Watercolor, 9×12 CP Extra White Fabriano Artistico 100% cotton paper.
Nothing like a slushy pile of dirty snow alongside the road to make you really appreciate bright, white clean snow!
I thought I would do this for more practice painting snow, using some of the things that stuck in my mind from the Shari Blaukopf’s class on painting snow. Add to that, I tried to recall and implement some of the things I have learned over the past several months from my courses with Ian Roberts. Something seems to be shifting!
This is my second foray into the series of photos Andy Evansen has posted for studies in the second module of his watercolor class. Here the focus is on value studies.
One of the things I am attempting to do, from both my classes with Evansen and with Ian Roberts, is to work on value. Evansen is a watercolorist and Roberts is an oil painter. Evansen demonstrates the use of a value study on his YouTube channel by creating the middle value(s) as large shapes. Roberts emphasizes shapes rather than things as well. Unlike Roberts, though, Evansen begins his value study with simply the middle value, leaving lights as white. After he has painted the middle values in his painting, he returns to the value study to put in darks and perhaps details.
I managed to do the middle value study, and then painted in what I considered to be the middle values, working left to right as I am right handed. But, before that, I laid in the sky with paper turned upside down as I wanted to have a darker value at the horizon.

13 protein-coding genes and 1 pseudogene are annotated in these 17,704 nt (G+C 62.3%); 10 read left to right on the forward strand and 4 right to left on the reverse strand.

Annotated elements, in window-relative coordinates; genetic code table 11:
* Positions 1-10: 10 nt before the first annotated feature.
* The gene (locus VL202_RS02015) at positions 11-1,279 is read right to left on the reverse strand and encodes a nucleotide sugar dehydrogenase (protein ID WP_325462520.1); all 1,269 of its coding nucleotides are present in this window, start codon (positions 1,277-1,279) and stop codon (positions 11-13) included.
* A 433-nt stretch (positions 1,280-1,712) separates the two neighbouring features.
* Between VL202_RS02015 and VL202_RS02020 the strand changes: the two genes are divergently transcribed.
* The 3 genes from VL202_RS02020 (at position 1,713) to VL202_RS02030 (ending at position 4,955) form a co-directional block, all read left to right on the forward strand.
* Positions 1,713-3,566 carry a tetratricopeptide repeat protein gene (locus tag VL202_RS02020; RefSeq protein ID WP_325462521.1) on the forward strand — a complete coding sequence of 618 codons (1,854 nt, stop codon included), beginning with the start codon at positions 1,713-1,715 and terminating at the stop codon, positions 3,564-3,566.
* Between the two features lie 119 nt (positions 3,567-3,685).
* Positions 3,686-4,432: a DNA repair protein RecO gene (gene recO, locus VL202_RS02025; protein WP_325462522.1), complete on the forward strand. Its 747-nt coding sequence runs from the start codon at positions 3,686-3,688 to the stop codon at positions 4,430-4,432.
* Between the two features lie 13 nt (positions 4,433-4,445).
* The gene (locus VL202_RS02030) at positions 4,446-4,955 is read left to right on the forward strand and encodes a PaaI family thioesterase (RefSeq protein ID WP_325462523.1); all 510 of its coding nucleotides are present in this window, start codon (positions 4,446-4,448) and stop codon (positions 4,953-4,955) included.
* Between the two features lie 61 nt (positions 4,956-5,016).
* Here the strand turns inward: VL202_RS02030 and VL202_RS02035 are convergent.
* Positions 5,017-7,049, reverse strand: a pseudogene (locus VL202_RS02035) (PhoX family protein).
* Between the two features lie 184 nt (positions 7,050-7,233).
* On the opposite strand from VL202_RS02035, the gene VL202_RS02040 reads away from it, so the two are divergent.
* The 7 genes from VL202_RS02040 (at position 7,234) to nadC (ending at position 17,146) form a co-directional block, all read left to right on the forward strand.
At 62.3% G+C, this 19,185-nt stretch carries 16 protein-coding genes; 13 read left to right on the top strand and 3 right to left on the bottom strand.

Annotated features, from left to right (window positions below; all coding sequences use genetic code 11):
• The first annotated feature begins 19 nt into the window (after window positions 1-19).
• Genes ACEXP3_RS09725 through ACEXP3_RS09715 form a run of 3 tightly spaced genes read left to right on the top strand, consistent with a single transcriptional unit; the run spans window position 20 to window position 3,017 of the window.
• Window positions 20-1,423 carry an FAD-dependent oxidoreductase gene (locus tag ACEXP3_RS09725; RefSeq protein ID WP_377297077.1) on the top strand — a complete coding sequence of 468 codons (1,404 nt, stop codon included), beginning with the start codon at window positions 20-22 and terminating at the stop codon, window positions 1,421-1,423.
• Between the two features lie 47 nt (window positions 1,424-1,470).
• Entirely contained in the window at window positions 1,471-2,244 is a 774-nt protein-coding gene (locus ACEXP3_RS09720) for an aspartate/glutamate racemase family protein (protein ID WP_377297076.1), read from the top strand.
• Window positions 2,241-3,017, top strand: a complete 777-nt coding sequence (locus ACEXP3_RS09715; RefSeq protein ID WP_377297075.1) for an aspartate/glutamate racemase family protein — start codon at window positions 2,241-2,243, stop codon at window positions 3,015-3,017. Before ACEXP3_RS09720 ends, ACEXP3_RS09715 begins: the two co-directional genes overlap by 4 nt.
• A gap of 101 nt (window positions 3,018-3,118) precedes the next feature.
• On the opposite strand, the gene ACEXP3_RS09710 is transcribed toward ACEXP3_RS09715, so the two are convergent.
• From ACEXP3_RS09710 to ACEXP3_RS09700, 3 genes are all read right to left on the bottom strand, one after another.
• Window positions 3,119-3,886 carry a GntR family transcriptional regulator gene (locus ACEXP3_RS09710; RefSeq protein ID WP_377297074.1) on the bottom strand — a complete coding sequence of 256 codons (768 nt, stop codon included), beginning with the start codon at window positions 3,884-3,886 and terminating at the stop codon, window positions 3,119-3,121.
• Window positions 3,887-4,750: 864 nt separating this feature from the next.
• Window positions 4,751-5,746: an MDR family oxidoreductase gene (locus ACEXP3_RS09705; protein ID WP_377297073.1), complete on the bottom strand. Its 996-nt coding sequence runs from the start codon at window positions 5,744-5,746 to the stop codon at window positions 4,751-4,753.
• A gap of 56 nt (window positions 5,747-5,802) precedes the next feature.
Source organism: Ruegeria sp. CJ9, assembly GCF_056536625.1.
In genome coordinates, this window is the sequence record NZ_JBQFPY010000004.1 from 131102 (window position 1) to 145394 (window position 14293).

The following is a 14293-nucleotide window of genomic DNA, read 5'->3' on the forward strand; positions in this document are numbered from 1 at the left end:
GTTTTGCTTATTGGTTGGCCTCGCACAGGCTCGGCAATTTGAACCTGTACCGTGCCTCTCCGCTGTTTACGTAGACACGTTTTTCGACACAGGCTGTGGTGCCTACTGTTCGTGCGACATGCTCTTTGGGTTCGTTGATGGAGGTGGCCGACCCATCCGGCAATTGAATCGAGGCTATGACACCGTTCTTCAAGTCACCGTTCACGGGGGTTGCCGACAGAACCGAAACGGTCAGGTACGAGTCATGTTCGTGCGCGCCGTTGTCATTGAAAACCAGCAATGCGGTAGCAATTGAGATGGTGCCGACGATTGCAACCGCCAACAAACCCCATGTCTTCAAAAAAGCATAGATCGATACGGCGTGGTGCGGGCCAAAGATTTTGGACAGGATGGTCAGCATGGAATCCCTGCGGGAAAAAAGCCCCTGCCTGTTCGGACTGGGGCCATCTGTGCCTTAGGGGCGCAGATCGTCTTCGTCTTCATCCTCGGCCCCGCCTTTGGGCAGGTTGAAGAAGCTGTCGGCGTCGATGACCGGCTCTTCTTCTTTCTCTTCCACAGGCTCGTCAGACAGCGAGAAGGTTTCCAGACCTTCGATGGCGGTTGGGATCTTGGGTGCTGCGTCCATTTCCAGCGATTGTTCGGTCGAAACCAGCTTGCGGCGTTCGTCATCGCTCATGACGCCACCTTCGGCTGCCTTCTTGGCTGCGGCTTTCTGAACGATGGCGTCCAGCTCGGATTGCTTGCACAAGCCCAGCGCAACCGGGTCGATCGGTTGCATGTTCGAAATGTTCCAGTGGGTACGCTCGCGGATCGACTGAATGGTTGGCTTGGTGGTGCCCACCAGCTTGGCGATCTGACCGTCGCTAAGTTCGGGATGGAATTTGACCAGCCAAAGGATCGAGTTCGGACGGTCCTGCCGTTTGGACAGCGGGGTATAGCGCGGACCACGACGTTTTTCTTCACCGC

I am not sure if the paper is improperly sized, but the paint and paper did not interact well. This is a 300# CP Kilimanjaro paper, natural white, and the first time I have used it. I also wet both sides of the paper, which is a habit I have for watercoloring with 140# paper. I need to see what happens in the future with other paintings.
I don’t really think this painting has a focal point, but that is not the purpose of this study. This module is to paint left to right, working in midvalues and sky first and leaving areas of white or light colors intact. From there, darks.
Evansen has provided a number of photos as references for the basis of a painting, and for values, I think I will work on that and try to apply what I am learning from Roberts and Evansen to create some things worth the time I spend. The reference photos range from landscaapes to cityscapes – animals and people. I will begin with the landscapes and then try the harder subjects for me. Here, there are cow shapes – blobby things. I have also done geese – more blobby things. All thesse blobs have characteristic shapes for the critters.
So! I am dipping my toe into new territories . . . let’s see where it takes me!
This is really unusual for me – buildings and people intimidate me. However, by painting nearly every day I am gaining confidence in my abilities.
Also, the use of extremes in light and dark are another oddity for me, as well as the limited palette, the colors of which were primarily cad yellow and violet of some variety. White, too, along with some sienna, ocher, and ultramarine.